Social networks and health communication
Imagine that Sarah, who lives in a rural community in Africa, attends a church meeting where she listens to a dramatic production about HIV transmission, treatment, and care for those living with HIV (e.g., DramAidE, Mbuyazi, 2004). As she talks with other audience members after the show, they may share information about HIV, reinforce or change existing social norms about HIV, and disclose their intentions to help (or not) those living with HIV. After leaving the drama, Sarah may also talk to those who did not attend the drama about its content as well as how other audience members reacted to it.

Through this process, information and social norms diffuse within the community. A map of communication patterns – a social network – of this community ahead of time, might have revealed this church and Sarah as having powerful, central positions within the network. Their central positions could provide them with great potential to diffuse HIV information, norms, and innovations in this community. One way to think about networks is as a system of water pipes. The pipes are channels for communication – the communication is the water flowing through them. As more pipes exist within a community, communication may flow more quickly and easily through the community. People tapping into the water system at strategic places, such as where many pipes come together, may have better opportunities to access communication flowing in the system, stop communication from flowing further, or to put their own messages into the system.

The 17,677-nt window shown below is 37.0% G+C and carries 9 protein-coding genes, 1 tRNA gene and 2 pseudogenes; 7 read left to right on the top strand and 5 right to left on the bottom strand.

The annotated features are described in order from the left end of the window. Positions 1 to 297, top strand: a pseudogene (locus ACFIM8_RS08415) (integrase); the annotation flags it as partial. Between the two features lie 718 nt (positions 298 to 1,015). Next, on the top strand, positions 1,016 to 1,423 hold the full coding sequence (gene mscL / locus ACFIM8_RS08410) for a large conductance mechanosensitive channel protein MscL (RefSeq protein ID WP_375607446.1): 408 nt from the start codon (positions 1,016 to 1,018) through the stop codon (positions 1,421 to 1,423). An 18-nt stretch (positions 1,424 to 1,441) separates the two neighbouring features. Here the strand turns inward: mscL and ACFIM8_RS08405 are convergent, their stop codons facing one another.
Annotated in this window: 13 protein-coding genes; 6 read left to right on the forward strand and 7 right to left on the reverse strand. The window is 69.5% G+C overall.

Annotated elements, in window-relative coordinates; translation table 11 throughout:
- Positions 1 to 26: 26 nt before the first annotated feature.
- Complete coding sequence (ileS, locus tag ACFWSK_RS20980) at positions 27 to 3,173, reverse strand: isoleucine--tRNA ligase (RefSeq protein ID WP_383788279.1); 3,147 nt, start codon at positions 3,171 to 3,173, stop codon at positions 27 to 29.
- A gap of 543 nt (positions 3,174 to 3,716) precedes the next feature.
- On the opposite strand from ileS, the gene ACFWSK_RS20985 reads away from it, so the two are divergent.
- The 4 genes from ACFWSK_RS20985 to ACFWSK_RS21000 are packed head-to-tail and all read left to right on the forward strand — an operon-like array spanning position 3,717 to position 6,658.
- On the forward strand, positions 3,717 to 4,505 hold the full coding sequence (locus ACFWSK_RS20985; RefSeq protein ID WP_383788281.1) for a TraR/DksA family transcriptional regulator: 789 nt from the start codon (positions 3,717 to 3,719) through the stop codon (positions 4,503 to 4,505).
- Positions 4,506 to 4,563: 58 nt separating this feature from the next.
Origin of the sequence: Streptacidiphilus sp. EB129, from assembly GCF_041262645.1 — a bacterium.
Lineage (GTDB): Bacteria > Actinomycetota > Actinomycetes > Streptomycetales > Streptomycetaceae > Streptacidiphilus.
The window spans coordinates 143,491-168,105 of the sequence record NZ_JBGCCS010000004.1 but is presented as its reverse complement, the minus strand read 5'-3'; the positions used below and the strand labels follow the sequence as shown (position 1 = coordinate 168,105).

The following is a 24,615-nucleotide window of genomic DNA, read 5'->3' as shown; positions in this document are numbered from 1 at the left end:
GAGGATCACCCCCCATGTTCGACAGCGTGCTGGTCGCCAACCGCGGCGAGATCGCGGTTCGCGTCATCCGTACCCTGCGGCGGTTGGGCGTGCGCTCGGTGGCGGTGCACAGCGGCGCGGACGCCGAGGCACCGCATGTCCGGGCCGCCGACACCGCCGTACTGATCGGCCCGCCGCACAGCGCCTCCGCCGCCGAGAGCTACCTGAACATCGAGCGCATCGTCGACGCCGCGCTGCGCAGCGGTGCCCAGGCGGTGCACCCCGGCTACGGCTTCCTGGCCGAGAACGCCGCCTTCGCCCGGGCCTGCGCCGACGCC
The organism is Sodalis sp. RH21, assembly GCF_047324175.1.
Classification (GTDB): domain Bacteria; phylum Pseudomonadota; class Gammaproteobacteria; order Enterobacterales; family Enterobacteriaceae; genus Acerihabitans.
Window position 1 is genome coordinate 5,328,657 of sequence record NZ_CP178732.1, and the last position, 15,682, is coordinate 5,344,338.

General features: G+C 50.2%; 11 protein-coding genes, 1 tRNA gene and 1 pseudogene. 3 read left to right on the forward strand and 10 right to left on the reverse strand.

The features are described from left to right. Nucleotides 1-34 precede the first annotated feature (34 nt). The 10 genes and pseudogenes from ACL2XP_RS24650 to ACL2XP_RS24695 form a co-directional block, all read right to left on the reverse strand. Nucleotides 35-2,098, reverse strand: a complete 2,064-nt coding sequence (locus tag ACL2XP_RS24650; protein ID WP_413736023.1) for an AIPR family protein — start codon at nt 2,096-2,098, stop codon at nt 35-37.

Social networks, then, can be thought of as people tied to each other through one or more specific types of interdependency (e.g., familial, emotional, or economic). A social network is a map of the relationships between actors (e.g., people, groups, leaders, objects, or events); social network analysis investigates these relationships (Wasserman & Faust, 1994). Read more

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Health communication in southern Africa: The Portrayal of HIV/AIDS in Lesotho Print Media: Fragmented Narratives and Untold Stories

Part II: Social Representations and Entertainment Education